The compound represented by formula (1) through (4) can added in an optional manner, depending on propertied of the compound. For example, a method in which the compound is added in the form of a dispersion of solid fine particles, a method in which the compound is dissolved in a high boiling solvent and then dispersed in a manner similar to the above and a method in which the compound is dissolved in a water-miscible organic solvent (e.g., methanol, ethanol, acetone, etc.) and then added, are cited. Among these, addition in the form of a solid fine particle dispersion or through solution in the water-miscible organic solvent is preferred. In the case of being added in the form of a solid fine particle dispersion, conventional dispersing methods, such as acid precipitation method, ball mill, jet mill and impeller dispersion can be applied. The average size of dye fine particles may be optional, preferably 0.01 to 20 μm, and more preferably, 0.03 to 2 μm.

The molar ration of the compound represented by RSO3 H to the compound represented by formula (3) or (4) is preferably 1 to 3.

The compound represented by formulas (1) through (4) of the invention may be incorporated in any of photographic component layers. In the case of X-ray photographic use, the compound is preferably incorporated in an emulsion layer or a layer between a support and the emulsion layer and more preferably, in a cross-over shielding layer.

The silver halide emulsion layer according to the invention contains a hydrophilic binder in an amount of not more than 3.0 g and preferably not more than 2.0 g per m2 of one side, in cases where the emulsion layer is provided on both sides. In cases where emulsion layer is provided on one side alone, it is not more than 6.0 g and preferably 4.0 g/m2.

The photographic light sensitive material of the invention is a black-and-white photographic material (photographic material for medical use, photographic material for printing, negative photographic material for general photographing use), color photographic material (color negative photographic material, color reversal photographic material, color photographic material for print), diffusion transfer type photographic material and heat-developable photographic material. Among these, the black-and-white photographic material is preferred and the photographic material for medical use is particularly preferred.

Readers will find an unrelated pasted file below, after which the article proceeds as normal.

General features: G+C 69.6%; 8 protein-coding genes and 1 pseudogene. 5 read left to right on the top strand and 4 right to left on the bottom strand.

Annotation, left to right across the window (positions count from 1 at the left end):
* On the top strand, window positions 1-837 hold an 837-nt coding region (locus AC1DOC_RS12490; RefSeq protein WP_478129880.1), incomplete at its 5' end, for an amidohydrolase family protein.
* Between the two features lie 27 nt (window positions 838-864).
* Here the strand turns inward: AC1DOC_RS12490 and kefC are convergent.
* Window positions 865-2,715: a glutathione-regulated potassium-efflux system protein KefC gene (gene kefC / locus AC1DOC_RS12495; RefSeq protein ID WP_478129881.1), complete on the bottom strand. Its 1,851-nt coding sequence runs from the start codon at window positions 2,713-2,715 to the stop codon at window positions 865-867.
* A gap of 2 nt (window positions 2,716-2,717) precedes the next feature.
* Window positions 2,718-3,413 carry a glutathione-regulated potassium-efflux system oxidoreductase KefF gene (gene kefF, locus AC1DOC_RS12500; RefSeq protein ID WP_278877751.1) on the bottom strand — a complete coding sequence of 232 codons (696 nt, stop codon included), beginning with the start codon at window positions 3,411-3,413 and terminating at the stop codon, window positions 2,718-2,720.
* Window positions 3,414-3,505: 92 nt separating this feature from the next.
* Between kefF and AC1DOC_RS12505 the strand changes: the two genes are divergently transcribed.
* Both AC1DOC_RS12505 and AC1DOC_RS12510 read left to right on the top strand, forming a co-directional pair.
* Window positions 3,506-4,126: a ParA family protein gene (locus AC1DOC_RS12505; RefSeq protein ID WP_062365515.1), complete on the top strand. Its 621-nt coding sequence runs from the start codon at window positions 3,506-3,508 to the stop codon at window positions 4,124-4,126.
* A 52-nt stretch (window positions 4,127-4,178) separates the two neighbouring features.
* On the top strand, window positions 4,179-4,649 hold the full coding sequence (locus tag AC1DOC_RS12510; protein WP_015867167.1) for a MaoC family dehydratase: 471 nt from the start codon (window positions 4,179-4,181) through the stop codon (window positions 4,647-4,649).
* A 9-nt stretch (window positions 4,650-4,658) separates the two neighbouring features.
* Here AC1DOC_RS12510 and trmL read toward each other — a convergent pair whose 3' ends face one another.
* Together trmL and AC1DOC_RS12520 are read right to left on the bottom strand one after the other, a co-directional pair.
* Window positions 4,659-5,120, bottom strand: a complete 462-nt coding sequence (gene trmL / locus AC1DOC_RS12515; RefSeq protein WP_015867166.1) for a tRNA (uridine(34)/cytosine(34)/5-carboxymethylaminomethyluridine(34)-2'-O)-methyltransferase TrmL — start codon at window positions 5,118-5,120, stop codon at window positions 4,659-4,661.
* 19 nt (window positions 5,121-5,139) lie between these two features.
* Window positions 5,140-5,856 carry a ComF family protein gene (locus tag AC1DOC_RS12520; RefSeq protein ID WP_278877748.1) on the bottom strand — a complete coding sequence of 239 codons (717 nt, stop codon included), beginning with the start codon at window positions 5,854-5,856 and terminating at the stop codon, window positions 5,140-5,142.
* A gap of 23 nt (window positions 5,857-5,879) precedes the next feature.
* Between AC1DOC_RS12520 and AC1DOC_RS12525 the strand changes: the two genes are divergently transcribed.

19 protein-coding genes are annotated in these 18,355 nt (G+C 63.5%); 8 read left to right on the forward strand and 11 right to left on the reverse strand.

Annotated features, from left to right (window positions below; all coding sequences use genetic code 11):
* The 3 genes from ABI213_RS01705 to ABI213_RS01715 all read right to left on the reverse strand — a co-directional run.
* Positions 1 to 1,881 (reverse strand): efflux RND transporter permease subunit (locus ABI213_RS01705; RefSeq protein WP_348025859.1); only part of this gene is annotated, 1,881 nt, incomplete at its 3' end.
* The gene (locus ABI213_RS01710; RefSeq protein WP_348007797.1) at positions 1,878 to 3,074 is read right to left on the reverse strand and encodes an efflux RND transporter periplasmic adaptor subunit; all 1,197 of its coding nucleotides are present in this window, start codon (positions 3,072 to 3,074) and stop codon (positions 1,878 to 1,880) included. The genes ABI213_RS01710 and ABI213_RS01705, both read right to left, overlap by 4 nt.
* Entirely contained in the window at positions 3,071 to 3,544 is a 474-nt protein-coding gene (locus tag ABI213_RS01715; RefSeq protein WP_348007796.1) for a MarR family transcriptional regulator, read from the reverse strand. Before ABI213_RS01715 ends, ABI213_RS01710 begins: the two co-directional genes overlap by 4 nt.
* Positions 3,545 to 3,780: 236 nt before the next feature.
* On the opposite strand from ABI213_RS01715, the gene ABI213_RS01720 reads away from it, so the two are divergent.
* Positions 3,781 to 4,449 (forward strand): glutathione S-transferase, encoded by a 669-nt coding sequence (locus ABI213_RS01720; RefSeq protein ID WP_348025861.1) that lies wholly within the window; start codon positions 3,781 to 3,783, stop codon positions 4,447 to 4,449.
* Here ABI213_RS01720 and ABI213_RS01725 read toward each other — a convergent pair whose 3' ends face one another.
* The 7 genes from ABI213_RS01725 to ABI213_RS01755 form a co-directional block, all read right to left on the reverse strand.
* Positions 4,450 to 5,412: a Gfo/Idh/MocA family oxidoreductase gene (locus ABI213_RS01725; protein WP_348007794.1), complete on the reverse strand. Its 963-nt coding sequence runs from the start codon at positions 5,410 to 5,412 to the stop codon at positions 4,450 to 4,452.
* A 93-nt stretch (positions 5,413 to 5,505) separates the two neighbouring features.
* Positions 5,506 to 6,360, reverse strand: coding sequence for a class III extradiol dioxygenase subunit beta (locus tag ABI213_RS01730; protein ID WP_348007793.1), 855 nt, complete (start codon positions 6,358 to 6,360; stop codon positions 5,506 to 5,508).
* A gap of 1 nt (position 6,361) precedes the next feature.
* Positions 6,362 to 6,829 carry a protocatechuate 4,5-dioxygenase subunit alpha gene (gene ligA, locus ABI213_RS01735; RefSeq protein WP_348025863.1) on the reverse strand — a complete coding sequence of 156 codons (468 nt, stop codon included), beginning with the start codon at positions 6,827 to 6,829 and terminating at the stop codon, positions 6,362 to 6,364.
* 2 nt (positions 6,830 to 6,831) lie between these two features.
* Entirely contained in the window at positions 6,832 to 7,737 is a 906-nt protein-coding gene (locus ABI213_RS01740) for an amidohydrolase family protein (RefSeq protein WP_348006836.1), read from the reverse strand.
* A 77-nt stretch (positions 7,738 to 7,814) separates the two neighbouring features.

An emulsion layer or another component layer of the photographic material may contain a developing agent such as aminophenol, ascorbic acid, pyrocatechol, hydroquinone, phenylenediamine or 3-pyrazolidone.

The silver halide emulsion layer or a light insensitive hydrophilic colloidal layer preferably contain an organic or inorganic hardener. Chromium salts (e.g., chromium alum, chromium acetate), aldehydes (e.g., formaldehyde, glyoxal, glutar aldehyde), N-methylols (e.g., dimethylolurea, methyloldimethylhydantoin), dioxane derivatives (e.g., 2,3-dihydroxydioxane), active vinyl compound (e.g., 1,3,5-triacryloyl-hexahydro-s-triazine, bis-(vinylsulfonyl)methyl ether, N,N'-methylenebis-(β-(vinylsulfonyl)propioneamide), active halogen compounds (e.g., 2,4-dichloro-6-hydroxy-s-triazine), mucohalogenic acids (mucochloric acid, mucophenoxychloric acid), isooxazoles, and 2-chloro-6-hydroxytriazinyl gelatin are usable singly or in combination thereof. In particular, active vinyl compounds described in JP-A 53-41221, 53-57257, 59-162456, 60-80846 and active halogen compounds described in U.S. Pat. No. 3,325,287 are preferred.

Polymer hardeners are also usable. For example, dialdehyde starch; a polymer containing a aldehyde group such as polyacrolein or acrolein copolymer described in U.S. Pat. No. 3,396,029; a polymer containing a epoxy group described in U.S. Pat. No. 3,623,878; a polymer containing a dichlorotriazine group described in U.S. Pat. No. 3,362,827 and RD 17333 (1978); a polymer containing an active ester group described in JP-A 56-66841; and a polymer containing an active vinyl group or its precursor group described in JP-A 56-142524, 54-65033, U.S. Pat. No. 4,161,407 and RD 16725 (1978) are preferred. A polymer attached with an active vinyl group or its precursor group through a long spacer is particularly preferred.

It is preferred that the photographic material is previously hardened by adding thereto an optimal amount of a hardener in the process of coating so as to be suitable for rapid processing. Thereby, swell in the developing-fixing-washing process is adjusted and the amount of water contained in the photographic material prior to drying can be reduced.